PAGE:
The Eight-Thousanders

By Adam Voiland Design by Robert Simmon December 16, 2013

Eight thousand is a perfectly arbitrary number. Yet, no other number looms larger for mountain climbers.

Fourteen mountain peaks stand taller than 8,000 meters (26,247 feet). There could have been many more of these “eight-thousanders” if the French commission that established the length of the meter (in 1793) had made it just a bit shorter; there would be hardly any if they had made the meter longer. The decision to make a meter equivalent to one ten-millionth of the distance between the equator and the North Pole left the world with fourteen 8K peaks. All of them are found in either the Karakoram or Himalayan mountain ranges of central Asia.

Fourteen is a number that pushes climbers to the point of obsession. It’s big enough that only the most ambitious consider climbing all of them, but small enough that doing so over a lifetime still seems possible. Even in the United States, a country where most people shun metric measurements, climbers dream of ascending the eight-thousanders. The “twenty-six-thousand, two-hundred-and-forty-seven-footers” hardly has the same ring.

Annapurna and Manaslu, photographed from the ISS while it was above Tibet.
The Karakoram Range viewed from the International Space Station.

These photographs from the International Space Station show Annapurna and Manaslu (top) and the central Karakoram, the highest concentration of 8,000-meter mountains on Earth. (Astronaut photographs ISS025-E-011510 and ISS037-E-017916 courtesy NASA/JSC Gateway to Astronaut Photography of Earth)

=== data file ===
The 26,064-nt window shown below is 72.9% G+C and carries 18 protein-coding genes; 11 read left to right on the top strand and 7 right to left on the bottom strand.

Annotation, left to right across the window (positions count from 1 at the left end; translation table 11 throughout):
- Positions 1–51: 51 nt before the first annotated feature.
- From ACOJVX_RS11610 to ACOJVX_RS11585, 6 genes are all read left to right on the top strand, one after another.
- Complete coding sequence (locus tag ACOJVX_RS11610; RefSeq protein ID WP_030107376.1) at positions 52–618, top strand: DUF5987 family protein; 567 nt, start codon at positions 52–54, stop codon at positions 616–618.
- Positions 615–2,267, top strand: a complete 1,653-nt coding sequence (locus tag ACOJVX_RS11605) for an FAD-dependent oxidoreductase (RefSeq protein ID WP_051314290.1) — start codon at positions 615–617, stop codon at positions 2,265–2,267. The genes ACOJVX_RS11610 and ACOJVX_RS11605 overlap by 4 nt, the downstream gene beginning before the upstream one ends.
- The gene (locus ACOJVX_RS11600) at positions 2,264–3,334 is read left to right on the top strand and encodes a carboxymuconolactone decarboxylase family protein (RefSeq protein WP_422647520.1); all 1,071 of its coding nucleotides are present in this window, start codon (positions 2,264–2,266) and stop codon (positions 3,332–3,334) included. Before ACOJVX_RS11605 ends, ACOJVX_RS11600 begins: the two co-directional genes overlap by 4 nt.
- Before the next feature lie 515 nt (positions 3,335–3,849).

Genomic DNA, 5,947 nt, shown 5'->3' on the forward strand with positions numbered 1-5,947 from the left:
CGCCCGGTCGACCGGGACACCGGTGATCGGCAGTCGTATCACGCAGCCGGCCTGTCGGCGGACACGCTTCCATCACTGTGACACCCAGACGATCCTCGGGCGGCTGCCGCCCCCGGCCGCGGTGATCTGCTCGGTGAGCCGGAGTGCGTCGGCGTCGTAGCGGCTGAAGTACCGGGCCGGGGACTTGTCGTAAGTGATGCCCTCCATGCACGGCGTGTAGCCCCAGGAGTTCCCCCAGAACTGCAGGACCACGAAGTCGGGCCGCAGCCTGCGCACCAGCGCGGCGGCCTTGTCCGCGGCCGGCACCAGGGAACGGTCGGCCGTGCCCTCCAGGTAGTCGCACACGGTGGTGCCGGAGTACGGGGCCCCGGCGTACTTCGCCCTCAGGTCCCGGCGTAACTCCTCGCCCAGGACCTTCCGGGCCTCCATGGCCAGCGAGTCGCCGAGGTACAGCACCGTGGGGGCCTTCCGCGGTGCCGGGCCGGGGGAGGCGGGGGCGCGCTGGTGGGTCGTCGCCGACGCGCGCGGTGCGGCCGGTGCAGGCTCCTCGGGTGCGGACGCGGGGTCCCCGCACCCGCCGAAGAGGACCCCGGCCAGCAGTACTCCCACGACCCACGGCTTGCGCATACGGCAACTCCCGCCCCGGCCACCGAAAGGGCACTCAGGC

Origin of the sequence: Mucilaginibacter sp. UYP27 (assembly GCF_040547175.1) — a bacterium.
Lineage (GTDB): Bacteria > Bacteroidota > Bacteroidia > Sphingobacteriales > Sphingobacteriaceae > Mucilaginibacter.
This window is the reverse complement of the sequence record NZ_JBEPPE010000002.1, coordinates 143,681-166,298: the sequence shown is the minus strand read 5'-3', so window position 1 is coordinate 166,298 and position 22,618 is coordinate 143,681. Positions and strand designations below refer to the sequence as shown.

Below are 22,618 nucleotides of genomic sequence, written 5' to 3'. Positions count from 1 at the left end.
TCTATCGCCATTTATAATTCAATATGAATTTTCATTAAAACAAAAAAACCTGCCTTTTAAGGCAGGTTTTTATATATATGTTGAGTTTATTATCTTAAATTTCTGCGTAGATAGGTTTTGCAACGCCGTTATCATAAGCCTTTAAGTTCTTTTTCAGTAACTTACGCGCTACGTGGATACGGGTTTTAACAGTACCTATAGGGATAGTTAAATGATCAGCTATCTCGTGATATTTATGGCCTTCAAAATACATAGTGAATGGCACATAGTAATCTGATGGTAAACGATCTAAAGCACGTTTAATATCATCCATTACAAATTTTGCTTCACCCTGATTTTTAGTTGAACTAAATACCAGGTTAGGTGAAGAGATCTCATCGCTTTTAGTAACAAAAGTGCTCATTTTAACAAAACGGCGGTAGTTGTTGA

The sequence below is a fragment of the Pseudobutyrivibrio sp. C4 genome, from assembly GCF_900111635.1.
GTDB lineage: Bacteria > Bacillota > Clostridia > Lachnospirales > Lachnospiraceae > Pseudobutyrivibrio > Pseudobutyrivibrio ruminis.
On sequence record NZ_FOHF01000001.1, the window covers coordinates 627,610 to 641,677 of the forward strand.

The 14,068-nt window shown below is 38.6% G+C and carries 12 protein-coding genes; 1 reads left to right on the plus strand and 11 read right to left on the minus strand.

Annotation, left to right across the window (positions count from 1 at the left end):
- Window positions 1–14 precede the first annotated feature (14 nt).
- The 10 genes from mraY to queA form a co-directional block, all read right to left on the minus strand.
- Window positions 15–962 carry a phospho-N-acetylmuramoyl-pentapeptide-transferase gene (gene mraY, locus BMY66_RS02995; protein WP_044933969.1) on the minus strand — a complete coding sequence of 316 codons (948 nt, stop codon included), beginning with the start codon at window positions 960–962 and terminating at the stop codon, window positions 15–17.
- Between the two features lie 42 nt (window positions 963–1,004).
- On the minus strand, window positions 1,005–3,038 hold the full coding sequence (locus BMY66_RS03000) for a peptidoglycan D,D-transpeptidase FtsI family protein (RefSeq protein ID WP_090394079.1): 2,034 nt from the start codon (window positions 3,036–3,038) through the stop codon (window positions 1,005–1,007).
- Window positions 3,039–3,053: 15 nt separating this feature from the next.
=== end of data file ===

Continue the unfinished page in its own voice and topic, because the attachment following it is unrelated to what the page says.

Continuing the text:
However you measure them, the world’s tallest mountains are treacherous. They have towering blocks of ice—seracs—that can crush climbers in seconds. They are prone to tremendous avalanches of rock and snow that obliterate entire expeditions. And they are home to spider webs of ice crevasses that swallow humans whole. Even during the summer, average daytime temperatures are frigid. And, hurricane-force winds are common.

Then, of course, there is the lack of oxygen. At 5,000 meters (16,404 feet), the atmosphere contains about half as much oxygen as at sea level. By 6,000 meters (19,685 feet), the air is so thin that full acclimatization is no longer possible. No matter how fit, climbers begin to slowly suffocate. By 7,000 meters (22,966 feet), survival times plummet and lucid thought becomes difficult. By 8,000 meters—the so-called “death zone”—even the strongest climbers can survive for a few days at best.

The three most dangerous of the eight-thousanders—Annapurna, K2, and Nanga Parbat—claim the life of about one climber for every four who reach the top. The fatality rate for Annapurna, the most dangerous mountain in the world, is over 30 percent. Bottled oxygen and guided climbs have made Mount Everest much safer than it was decades ago, but the world’s tallest mountain still takes lives regularly. Nine people died on the mountain in 2013. Ten in 2012.

All this risk is for what, exactly? Reinhold Messner, the first person to climb all fourteen of the eight-thousanders, pointed to something he calls “overview” to explain the allure. “It is not the mountain but the view from the peak that suggests increased awareness,” he writes in the book Mountains from Space. “The person who stands on top of one comes back down with a new sense of the world.”

Messner risked everything for fleeting views from the top of the world, ascending many of the eight-thousanders solo and without the aid of bottled oxygen. It took him 16 years (1970–1986) to climb them all. Only 31 other people—give or take a few because the records of some climbers are considered controversial—have done it since.